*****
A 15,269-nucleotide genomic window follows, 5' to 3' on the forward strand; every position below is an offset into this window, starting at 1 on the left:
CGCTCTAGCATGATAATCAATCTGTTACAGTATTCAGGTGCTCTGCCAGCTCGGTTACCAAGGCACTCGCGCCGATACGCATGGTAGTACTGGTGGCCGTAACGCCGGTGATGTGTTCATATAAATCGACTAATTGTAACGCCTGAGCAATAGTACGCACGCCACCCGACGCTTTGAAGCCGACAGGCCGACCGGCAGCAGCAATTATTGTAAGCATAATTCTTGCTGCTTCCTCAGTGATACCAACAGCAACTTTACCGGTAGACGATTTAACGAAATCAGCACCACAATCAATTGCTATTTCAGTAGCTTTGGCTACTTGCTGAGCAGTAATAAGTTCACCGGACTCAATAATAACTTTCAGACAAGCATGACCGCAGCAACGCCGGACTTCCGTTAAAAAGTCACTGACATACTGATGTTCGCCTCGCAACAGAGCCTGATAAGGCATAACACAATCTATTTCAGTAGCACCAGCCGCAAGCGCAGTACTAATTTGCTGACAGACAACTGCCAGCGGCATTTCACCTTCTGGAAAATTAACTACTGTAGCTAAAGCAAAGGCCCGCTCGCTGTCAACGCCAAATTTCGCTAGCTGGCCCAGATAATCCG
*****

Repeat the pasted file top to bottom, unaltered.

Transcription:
A 15,269-nucleotide genomic window follows, 5' to 3' on the forward strand; every position below is an offset into this window, starting at 1 on the left:
CGCTCTAGCATGATAATCAATCTGTTACAGTATTCAGGTGCTCTGCCAGCTCGGTTACCAAGGCACTCGCGCCGATACGCATGGTAGTACTGGTGGCCGTAACGCCGGTGATGTGTTCATATAAATCGACTAATTGTAACGCCTGAGCAATAGTACGCACGCCACCCGACGCTTTGAAGCCGACAGGCCGACCGGCAGCAGCAATTATTGTAAGCATAATTCTTGCTGCTTCCTCAGTGATACCAACAGCAACTTTACCGGTAGACGATTTAACGAAATCAGCACCACAATCAATTGCTATTTCAGTAGCTTTGGCTACTTGCTGAGCAGTAATAAGTTCACCGGACTCAATAATAACTTTCAGACAAGCATGACCGCAGCAACGCCGGACTTCCGTTAAAAAGTCACTGACATACTGATGTTCGCCTCGCAACAGAGCCTGATAAGGCATAACACAATCTATTTCAGTAGCACCAGCCGCAAGCGCAGTACTAATTTGCTGACAGACAACTGCCAGCGGCATTTCACCTTCTGGAAAATTAACTACTGTAGCTAAAGCAAAGGCCCGCTCGCTGTCAACGCCAAATTTCGCTAGCTGGCCCAGATAATCCG